Jewish philanthropic, health and welfare organizations existed, including Mount Zion Hospital, the Eureka Benevolent Society (forerunner to Jewish Family and Children's Services), and the Hebrew Home for the Aged and Disabled. But there were few specifically Jewish events that weren't linked to synagogues.
"If you weren't religious or didn't attend synagogue — and about 80 percent of the Jewish population didn't — there were no other outlets. There was nothing like the Jewish Film Festival, or the Jewish community centers or the Traveling Jewish Theatre. So assimilation was perhaps equally as prevalent back then."
Also playing a factor in the high rate of assimilation was the relatively low rate of anti-Semitism, according to Rosenbaum. When it existed, it came mostly from within.
"In 1900, there was a really thick social barrier that Jews of Western European ancestry placed between themselves and Jews of Eastern European descent," Rosenbaum said. "To be sure, there was a philanthropic bent to the established Western Jewry of the city, but it was a kind of noblesse oblige. It was rather condescending."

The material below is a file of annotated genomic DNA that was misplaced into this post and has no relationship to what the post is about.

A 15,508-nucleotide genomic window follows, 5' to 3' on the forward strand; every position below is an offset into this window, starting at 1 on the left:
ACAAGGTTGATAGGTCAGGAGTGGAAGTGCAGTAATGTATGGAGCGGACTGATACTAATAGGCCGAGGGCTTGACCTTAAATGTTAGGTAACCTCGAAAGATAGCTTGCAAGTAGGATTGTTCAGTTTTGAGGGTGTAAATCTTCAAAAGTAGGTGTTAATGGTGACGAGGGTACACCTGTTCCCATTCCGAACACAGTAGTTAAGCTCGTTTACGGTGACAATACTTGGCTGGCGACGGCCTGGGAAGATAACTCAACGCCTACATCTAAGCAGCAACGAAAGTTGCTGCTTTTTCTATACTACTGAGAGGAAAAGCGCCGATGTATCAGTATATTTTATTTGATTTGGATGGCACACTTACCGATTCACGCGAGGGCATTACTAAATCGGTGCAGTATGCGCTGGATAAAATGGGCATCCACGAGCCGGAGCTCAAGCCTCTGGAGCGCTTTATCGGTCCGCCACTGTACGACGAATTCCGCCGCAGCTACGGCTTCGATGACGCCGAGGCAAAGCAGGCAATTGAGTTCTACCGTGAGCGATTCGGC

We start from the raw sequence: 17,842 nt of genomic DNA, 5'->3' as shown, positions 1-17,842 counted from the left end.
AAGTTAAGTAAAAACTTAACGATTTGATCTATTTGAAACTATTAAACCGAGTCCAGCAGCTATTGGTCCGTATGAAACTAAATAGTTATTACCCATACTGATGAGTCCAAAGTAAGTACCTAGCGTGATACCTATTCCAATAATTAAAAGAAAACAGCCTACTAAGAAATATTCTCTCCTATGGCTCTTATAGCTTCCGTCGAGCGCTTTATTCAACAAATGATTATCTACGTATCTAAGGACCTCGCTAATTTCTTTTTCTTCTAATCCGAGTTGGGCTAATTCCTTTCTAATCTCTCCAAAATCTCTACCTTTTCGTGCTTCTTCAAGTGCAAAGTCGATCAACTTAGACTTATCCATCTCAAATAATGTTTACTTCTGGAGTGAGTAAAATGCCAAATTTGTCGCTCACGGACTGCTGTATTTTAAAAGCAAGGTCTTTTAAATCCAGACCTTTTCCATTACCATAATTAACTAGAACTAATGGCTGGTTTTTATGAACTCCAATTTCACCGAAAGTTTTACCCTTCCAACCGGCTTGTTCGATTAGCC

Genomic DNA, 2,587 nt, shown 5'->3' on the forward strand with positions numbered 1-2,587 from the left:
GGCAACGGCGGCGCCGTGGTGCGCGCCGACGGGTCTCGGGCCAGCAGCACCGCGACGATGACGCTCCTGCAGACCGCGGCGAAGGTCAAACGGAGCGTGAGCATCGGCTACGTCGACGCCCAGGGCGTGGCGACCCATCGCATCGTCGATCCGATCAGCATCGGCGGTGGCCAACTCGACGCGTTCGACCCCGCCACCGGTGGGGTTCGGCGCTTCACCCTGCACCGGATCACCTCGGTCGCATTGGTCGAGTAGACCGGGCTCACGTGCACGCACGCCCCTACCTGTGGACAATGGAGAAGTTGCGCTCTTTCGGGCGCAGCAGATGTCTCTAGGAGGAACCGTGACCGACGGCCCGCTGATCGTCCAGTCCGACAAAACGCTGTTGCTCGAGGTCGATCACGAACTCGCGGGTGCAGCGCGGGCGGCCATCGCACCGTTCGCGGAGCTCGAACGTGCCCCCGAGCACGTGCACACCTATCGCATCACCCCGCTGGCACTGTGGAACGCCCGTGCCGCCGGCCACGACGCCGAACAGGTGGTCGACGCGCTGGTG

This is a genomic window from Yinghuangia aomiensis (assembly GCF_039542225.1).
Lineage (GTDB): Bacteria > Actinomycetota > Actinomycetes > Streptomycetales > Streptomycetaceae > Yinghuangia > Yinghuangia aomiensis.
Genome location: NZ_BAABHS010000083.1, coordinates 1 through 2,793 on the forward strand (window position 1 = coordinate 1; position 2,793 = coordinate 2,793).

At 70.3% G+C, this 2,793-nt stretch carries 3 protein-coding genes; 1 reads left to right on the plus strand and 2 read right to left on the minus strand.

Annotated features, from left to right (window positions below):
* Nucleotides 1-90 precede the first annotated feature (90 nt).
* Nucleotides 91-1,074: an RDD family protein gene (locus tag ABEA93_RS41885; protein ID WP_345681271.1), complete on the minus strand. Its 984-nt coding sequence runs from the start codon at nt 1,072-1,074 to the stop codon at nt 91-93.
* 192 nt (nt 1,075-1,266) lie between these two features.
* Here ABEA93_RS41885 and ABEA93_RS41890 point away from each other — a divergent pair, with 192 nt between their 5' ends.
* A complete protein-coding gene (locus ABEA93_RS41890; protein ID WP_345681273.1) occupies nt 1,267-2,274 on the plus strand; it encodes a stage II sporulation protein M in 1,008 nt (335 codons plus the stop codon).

Alarmed by the influx of Eastern European Jewish immigrants at the turn of the century, Emanu-El Rabbi Jacob Voorsanger feared that the area south of Market Street would become another "Lower East Side reeking pesthole," according to an excerpt from his writing in Rosenbaum's book.
Voorsanger was concerned that the immigrants, who represented about a fifth of the city's population at the time, constituted "an invasion from the East that threatens to undo the work of two generations of American Jews," he wrote at the time.